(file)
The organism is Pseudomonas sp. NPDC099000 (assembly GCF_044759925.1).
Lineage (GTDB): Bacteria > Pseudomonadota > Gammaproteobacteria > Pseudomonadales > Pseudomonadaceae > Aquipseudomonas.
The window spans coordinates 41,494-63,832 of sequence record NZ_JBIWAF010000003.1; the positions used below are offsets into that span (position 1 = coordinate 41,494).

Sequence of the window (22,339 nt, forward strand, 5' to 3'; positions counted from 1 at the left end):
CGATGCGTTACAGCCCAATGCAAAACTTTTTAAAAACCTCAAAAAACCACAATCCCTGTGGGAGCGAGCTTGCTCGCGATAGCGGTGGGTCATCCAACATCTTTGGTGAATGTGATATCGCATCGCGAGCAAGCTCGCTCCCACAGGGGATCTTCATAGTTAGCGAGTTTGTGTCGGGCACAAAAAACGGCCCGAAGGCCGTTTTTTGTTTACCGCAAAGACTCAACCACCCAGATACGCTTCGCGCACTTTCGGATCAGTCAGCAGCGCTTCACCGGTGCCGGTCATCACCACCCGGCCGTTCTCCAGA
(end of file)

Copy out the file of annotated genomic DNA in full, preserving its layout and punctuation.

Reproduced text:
The organism is Pseudomonas sp. NPDC099000 (assembly GCF_044759925.1).
Lineage (GTDB): Bacteria > Pseudomonadota > Gammaproteobacteria > Pseudomonadales > Pseudomonadaceae > Aquipseudomonas.
The window spans coordinates 41,494-63,832 of sequence record NZ_JBIWAF010000003.1; the positions used below are offsets into that span (position 1 = coordinate 41,494).

Sequence of the window (22,339 nt, forward strand, 5' to 3'; positions counted from 1 at the left end):
CGATGCGTTACAGCCCAATGCAAAACTTTTTAAAAACCTCAAAAAACCACAATCCCTGTGGGAGCGAGCTTGCTCGCGATAGCGGTGGGTCATCCAACATCTTTGGTGAATGTGATATCGCATCGCGAGCAAGCTCGCTCCCACAGGGGATCTTCATAGTTAGCGAGTTTGTGTCGGGCACAAAAAACGGCCCGAAGGCCGTTTTTTGTTTACCGCAAAGACTCAACCACCCAGATACGCTTCGCGCACTTTCGGATCAGTCAGCAGCGCTTCACCGGTGCCGGTCATCACCACCCGGCCGTTCTCCAGA